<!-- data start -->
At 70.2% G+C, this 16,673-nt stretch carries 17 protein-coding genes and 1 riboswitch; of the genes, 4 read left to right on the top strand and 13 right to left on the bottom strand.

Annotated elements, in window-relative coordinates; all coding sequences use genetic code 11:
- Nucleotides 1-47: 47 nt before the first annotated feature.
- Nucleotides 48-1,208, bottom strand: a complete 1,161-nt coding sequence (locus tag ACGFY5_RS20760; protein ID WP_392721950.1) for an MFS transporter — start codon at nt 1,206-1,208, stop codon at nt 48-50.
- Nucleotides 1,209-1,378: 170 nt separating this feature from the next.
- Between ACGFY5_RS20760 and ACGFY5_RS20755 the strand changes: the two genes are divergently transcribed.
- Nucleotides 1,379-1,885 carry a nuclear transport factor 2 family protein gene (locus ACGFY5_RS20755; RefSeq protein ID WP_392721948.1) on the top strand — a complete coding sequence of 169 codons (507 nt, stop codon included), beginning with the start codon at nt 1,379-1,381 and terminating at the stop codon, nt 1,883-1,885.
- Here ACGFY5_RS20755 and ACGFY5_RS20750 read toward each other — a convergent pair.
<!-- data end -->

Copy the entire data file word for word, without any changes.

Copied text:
At 70.2% G+C, this 16,673-nt stretch carries 17 protein-coding genes and 1 riboswitch; of the genes, 4 read left to right on the top strand and 13 right to left on the bottom strand.

Annotated elements, in window-relative coordinates; all coding sequences use genetic code 11:
- Nucleotides 1-47: 47 nt before the first annotated feature.
- Nucleotides 48-1,208, bottom strand: a complete 1,161-nt coding sequence (locus tag ACGFY5_RS20760; protein ID WP_392721950.1) for an MFS transporter — start codon at nt 1,206-1,208, stop codon at nt 48-50.
- Nucleotides 1,209-1,378: 170 nt separating this feature from the next.
- Between ACGFY5_RS20760 and ACGFY5_RS20755 the strand changes: the two genes are divergently transcribed.
- Nucleotides 1,379-1,885 carry a nuclear transport factor 2 family protein gene (locus ACGFY5_RS20755; RefSeq protein ID WP_392721948.1) on the top strand — a complete coding sequence of 169 codons (507 nt, stop codon included), beginning with the start codon at nt 1,379-1,381 and terminating at the stop codon, nt 1,883-1,885.
- Here ACGFY5_RS20755 and ACGFY5_RS20750 read toward each other — a convergent pair.